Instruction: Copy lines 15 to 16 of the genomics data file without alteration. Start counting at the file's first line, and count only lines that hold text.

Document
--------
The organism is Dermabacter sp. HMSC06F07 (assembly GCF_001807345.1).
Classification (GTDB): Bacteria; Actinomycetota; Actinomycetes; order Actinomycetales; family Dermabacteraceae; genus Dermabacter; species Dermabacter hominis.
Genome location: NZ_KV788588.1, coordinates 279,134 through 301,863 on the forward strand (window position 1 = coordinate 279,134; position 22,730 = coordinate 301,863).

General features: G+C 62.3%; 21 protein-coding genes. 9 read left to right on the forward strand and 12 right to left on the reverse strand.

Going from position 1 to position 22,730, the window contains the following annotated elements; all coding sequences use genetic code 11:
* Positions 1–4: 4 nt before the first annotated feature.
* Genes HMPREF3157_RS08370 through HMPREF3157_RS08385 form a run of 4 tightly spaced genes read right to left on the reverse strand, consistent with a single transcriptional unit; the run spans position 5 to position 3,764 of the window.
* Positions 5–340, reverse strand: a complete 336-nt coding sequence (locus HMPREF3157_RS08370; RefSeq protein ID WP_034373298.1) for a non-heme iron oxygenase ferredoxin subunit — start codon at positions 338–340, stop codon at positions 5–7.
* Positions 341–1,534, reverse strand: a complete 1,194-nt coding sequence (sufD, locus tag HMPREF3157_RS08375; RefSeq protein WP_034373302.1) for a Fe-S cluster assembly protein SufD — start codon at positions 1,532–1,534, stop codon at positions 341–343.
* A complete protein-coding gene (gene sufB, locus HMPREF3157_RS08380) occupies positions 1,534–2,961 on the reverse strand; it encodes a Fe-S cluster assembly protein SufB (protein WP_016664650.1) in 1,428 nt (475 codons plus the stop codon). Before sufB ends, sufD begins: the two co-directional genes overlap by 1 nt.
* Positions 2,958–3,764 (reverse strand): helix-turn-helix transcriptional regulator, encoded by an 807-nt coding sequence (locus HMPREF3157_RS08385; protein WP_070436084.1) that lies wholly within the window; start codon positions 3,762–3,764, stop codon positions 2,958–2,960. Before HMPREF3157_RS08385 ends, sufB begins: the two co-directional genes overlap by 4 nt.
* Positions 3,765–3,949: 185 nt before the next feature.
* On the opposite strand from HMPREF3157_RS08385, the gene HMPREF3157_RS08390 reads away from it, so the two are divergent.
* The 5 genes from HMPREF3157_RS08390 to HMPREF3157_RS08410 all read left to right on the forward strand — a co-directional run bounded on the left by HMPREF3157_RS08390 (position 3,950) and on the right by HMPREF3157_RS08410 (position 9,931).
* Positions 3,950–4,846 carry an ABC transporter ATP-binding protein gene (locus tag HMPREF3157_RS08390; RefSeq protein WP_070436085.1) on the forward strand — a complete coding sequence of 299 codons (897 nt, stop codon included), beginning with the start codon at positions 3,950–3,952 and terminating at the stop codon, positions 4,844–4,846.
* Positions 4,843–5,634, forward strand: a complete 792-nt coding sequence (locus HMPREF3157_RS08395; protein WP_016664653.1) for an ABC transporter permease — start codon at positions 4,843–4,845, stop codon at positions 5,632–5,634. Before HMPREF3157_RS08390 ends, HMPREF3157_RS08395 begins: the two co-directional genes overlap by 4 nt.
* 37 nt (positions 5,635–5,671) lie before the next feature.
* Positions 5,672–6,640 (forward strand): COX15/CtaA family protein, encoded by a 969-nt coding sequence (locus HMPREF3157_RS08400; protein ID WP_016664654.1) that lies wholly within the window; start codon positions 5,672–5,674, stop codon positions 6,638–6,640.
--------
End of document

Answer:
* Positions 3,950–4,846 carry an ABC transporter ATP-binding protein gene (locus tag HMPREF3157_RS08390; RefSeq protein WP_070436085.1) on the forward strand — a complete coding sequence of 299 codons (897 nt, stop codon included), beginning with the start codon at positions 3,950–3,952 and terminating at the stop codon, positions 4,844–4,846.
* Positions 4,843–5,634, forward strand: a complete 792-nt coding sequence (locus HMPREF3157_RS08395; protein WP_016664653.1) for an ABC transporter permease — start codon at positions 4,843–4,845, stop codon at positions 5,632–5,634. Before HMPREF3157_RS08390 ends, HMPREF3157_RS08395 begins: the two co-directional genes overlap by 4 nt.